In the literature, both in books and online, a lot has been written on the many passes of Narrow Neck. I was wondering how many know about the caves found on the Plateau? Narrow Neck is a peninsula shaped plateau jutting south from Katoomba that separates the Jamison and Megalong Valleys. For many years it has been a natural avenue for bushwalkers who want to venture south into the Wild Dog Mountains and Coxs River country. It is called Narrow Neck because it has a narrow isthmus near the start that connects it to the main Katoomba Plateau and another thin section about half way along – the so called “Second Neck”.
The history of Narrow Neck is rich. I have not heard of any aboriginal artefacts, art sites or sharpening grooves along it – but would be surprised if there are none. Probably the first Europeans to visit it were miners. There are quite a few old miners passes amongst those visited by bushwalkers today. Bushwalkers started visiting Narrow Neck as soon as the sport started and passes were pushed off Clear Hill and Carlons Head. A bushwalkers track formed. Campsites were established at Coral Swamp and Glen Raphael Swamp.
Narrow Neck changed for the worse in the early 1960′s when a fire road was bulldozed out to Clear Hill, the furthest point south. What was a nice bush walk became a road bash. One walker, Roger Lembit commented “Narrow Neck is good for the soul, but not for the soles”. Nevertheless, bushwalkers still walk Narrow Neck. Frequently on a Friday night or back on a Sunday afternoon. Indeed, some bushwalkers don’t regard someone as being an “experienced bushwalker” unless they had have completed at least 30 Neck bashes.
So what about the caves of Narrow Neck? A good way to check them out is via mountain bike, which is what Albert and myself recently did.
The first cave I know of is the renowned “Psyn Cave”. This name of unusual origin is pronounced “sin”. It is also referred to by some as the “Upper Psyn Cave” or the “SUBW Overhang”. It can be found on the western side, not far past the Climbers carpark (that leads to the old Waterboard Ladders). About 100m past the carpark, after a saddle (in fact the lowest point in the early part of the road), the road rises again and there is a short section of fence on the right (as you go south). At the end of this fence, look out for faint tracks heading west through thick scrub. Follow the best lead you can, over a rocky area and then down to a small cliff. This is about 60m from the road. Find a faint gully going through the cliff line and look for the track. At the bottom, head back left (south) and the cave can be found 20m or so around. It is level, can sleep about 10 people and has a waterfall at the far end. The cave is in quite a sheltered little nook. Now the name. In SUBW (Sydney University Bush Walkers) folklore, certain past members of the club would entertain young fresherettes in the cave, on a Friday night, on walks to Mt Solitary or the Wild Dog Mountains. And it wouldn’t do to have “Sin Cave” on the club walks program, especially if it was looked at by concerned mothers.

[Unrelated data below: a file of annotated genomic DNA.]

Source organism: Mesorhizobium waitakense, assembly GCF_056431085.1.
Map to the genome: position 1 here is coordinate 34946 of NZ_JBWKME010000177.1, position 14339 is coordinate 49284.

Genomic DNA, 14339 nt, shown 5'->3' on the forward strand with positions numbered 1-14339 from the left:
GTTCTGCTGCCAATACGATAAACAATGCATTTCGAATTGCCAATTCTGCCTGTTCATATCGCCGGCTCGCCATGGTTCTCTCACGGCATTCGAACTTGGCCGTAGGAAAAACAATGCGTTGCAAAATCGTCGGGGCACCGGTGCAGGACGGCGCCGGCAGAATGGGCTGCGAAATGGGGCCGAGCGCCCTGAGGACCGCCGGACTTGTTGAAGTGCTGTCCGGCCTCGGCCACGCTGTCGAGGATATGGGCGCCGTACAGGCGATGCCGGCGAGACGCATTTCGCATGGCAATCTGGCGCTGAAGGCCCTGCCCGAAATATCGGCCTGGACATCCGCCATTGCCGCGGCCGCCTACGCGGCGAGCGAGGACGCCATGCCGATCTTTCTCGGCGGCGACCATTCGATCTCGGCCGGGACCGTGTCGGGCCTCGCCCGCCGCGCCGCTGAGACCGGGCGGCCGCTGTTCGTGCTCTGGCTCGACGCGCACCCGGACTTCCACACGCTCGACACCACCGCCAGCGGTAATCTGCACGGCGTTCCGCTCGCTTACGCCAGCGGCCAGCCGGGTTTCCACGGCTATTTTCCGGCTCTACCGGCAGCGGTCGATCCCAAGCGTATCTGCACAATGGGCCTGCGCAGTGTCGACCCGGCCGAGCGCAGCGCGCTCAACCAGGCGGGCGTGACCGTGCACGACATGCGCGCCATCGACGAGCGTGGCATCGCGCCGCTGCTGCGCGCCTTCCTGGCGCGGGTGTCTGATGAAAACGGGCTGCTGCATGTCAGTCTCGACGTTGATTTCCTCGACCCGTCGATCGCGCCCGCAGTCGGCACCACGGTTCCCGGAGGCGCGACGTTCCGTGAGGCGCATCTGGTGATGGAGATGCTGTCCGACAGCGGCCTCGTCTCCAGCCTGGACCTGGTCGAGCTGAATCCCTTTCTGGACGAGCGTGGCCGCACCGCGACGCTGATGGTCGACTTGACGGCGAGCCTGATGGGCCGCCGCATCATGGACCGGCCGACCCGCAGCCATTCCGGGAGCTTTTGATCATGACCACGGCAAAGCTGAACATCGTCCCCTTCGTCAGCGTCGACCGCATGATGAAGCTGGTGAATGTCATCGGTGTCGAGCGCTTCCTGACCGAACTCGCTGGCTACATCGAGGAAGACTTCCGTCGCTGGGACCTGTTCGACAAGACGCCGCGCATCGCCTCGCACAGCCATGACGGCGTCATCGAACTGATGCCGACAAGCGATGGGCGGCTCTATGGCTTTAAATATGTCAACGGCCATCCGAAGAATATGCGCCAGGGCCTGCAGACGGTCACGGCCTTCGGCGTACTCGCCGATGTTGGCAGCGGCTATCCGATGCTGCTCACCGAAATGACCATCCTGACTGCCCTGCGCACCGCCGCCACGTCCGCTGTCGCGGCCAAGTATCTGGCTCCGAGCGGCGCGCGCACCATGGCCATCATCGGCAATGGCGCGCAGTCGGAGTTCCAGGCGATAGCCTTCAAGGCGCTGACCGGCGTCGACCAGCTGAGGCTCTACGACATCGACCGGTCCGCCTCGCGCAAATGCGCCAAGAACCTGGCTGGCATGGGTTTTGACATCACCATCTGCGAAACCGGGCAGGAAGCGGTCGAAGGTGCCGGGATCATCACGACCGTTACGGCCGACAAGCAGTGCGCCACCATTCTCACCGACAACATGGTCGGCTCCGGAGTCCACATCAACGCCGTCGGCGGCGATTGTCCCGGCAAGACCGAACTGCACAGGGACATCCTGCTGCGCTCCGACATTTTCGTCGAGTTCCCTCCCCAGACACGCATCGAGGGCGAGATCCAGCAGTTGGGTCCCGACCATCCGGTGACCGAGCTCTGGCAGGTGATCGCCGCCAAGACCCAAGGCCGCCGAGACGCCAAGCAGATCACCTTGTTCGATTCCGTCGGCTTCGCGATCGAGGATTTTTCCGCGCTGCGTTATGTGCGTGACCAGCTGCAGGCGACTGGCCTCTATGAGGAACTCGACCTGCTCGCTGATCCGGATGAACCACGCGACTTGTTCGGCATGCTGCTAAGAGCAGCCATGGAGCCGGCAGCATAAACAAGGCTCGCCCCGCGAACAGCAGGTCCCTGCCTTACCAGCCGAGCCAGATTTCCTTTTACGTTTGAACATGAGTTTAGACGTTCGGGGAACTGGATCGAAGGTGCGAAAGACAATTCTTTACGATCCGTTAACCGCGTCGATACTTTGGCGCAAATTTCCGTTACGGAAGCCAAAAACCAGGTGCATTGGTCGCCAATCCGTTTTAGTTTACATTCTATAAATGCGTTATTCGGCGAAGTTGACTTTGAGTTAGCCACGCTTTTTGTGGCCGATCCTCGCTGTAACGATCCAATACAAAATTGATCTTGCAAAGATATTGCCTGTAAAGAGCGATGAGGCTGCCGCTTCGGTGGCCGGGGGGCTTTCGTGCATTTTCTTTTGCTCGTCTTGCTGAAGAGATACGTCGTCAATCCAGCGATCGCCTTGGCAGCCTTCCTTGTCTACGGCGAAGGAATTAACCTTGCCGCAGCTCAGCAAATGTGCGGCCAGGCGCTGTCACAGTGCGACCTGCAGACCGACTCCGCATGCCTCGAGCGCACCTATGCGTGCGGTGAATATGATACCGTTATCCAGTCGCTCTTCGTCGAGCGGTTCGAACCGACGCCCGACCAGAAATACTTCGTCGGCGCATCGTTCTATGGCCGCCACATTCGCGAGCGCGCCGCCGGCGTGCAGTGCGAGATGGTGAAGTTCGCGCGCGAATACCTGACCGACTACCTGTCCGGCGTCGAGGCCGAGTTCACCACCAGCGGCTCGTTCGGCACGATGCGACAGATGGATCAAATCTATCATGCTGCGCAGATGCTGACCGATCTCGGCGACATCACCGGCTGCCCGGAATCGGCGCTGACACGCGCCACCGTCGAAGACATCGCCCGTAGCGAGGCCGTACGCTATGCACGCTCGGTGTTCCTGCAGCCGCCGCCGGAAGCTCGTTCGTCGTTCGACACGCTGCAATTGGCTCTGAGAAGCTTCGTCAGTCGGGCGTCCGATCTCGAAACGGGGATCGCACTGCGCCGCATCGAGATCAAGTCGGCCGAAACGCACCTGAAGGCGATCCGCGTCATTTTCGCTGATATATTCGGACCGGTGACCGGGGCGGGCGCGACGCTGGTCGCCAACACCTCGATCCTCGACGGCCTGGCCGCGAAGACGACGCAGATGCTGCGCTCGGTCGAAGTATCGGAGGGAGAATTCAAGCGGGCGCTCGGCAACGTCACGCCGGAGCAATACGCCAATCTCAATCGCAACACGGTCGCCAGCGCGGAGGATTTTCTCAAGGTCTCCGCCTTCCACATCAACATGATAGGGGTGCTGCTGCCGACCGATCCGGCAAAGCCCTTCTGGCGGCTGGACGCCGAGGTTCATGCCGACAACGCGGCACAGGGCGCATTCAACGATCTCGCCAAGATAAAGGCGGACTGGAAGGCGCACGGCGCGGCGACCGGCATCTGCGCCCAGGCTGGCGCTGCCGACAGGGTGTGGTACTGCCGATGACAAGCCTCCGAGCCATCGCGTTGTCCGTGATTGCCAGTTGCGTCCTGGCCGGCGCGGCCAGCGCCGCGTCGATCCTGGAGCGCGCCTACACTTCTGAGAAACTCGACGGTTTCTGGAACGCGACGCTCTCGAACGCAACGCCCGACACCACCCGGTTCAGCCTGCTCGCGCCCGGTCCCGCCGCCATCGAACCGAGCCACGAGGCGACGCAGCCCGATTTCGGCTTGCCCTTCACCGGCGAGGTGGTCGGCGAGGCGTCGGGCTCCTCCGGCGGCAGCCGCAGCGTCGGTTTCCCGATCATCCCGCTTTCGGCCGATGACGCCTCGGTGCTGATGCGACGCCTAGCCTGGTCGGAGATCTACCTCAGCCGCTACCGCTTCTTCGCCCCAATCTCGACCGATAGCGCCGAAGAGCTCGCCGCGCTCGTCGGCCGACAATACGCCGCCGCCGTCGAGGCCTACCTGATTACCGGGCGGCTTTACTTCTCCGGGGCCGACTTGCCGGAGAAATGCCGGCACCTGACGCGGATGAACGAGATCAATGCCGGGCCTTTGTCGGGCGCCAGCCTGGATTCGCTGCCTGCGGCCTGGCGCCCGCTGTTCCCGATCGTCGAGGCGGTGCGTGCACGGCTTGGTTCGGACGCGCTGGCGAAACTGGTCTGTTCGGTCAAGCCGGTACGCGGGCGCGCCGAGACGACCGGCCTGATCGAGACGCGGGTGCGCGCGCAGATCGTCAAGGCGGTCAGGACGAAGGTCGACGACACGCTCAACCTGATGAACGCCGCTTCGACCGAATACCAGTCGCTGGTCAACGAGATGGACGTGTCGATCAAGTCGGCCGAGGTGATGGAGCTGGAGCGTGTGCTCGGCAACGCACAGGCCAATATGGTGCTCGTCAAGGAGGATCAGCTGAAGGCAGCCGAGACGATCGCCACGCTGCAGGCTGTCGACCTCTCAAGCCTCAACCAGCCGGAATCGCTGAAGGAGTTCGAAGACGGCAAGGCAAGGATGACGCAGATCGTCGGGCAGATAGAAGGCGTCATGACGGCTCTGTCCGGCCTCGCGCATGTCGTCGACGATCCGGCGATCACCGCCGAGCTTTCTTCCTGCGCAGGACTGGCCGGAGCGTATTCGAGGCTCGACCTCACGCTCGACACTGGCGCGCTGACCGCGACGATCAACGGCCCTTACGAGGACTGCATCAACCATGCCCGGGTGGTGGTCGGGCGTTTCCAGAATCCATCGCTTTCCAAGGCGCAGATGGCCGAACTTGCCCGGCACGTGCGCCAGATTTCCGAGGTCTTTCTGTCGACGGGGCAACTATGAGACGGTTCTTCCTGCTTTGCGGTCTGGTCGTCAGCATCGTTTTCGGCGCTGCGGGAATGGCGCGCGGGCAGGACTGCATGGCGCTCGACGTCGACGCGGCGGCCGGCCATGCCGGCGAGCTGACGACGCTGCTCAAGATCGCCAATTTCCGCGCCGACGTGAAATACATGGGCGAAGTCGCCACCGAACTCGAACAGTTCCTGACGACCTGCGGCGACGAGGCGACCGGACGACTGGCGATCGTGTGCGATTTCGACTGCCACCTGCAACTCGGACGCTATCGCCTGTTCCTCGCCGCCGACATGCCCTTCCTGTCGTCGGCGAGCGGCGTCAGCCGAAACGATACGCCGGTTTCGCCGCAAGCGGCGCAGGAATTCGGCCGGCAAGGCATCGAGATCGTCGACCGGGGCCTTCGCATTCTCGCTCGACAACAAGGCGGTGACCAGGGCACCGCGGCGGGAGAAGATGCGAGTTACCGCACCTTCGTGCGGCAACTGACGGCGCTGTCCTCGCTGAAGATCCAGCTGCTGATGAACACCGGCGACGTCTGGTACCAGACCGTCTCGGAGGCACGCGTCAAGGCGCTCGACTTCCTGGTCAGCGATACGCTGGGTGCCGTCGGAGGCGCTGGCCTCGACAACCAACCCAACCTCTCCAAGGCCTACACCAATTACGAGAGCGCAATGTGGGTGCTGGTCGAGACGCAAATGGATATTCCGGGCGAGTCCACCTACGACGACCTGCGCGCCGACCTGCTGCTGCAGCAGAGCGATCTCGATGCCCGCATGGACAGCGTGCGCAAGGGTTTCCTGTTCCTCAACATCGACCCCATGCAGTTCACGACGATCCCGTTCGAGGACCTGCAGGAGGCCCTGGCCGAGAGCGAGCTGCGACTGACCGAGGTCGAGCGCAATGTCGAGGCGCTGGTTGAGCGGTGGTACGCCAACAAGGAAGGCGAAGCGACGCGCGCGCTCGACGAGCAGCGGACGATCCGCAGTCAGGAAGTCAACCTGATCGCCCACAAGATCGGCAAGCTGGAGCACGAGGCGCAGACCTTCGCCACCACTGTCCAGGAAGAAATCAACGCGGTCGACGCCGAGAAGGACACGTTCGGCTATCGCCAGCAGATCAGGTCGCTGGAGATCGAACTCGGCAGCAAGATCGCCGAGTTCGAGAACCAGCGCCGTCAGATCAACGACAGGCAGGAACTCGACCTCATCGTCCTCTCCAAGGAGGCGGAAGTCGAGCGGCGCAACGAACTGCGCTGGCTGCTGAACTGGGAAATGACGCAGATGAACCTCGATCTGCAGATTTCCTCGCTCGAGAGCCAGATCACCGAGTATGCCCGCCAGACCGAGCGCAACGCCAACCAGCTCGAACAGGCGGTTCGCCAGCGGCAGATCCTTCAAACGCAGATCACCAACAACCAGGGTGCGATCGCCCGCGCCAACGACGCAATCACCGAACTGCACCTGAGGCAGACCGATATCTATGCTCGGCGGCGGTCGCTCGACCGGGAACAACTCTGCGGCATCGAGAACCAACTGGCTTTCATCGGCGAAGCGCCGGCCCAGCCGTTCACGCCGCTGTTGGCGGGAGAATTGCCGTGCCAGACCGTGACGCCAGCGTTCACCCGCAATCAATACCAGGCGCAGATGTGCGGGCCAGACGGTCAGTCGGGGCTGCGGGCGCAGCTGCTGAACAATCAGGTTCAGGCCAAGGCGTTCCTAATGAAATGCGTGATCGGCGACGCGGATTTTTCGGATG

At Coral Swamp, can be found the next cave. Coral Swamp is an old campsite used when the track went along the Neck. For those who couldn’t be bothered putting up their tents there was a convenient cave nearby. It is only small, sleeping about 4 people, but is very sheltered. It is on the eastern side – opposite the Coral Swamp turn off. It is very close to the road, perhaps 30m or so, again down a slope, but through a lot of fallen bark and branches with no track now. Head down and look for a small bluff on the right, the first one you come to. The cave is in that bluff.
Th other two caves I know of that are close to the road, are the one at the Second Neck. It is an overhang under on of the large boulders reached as you climb up from the lowest part of the Second Neck. It is not much of a cave, but does offer some shelter from wind and rain. Next is the cave at the end of the Neck, close to Clear Hill. It lies on the descent route to Tarros Ladders. It can be found about 20m past the steel ladder that goes down a defile at the start of the route. The cave is fairly small, can sleep about 4 or 5 and is exposed to the westerly wind.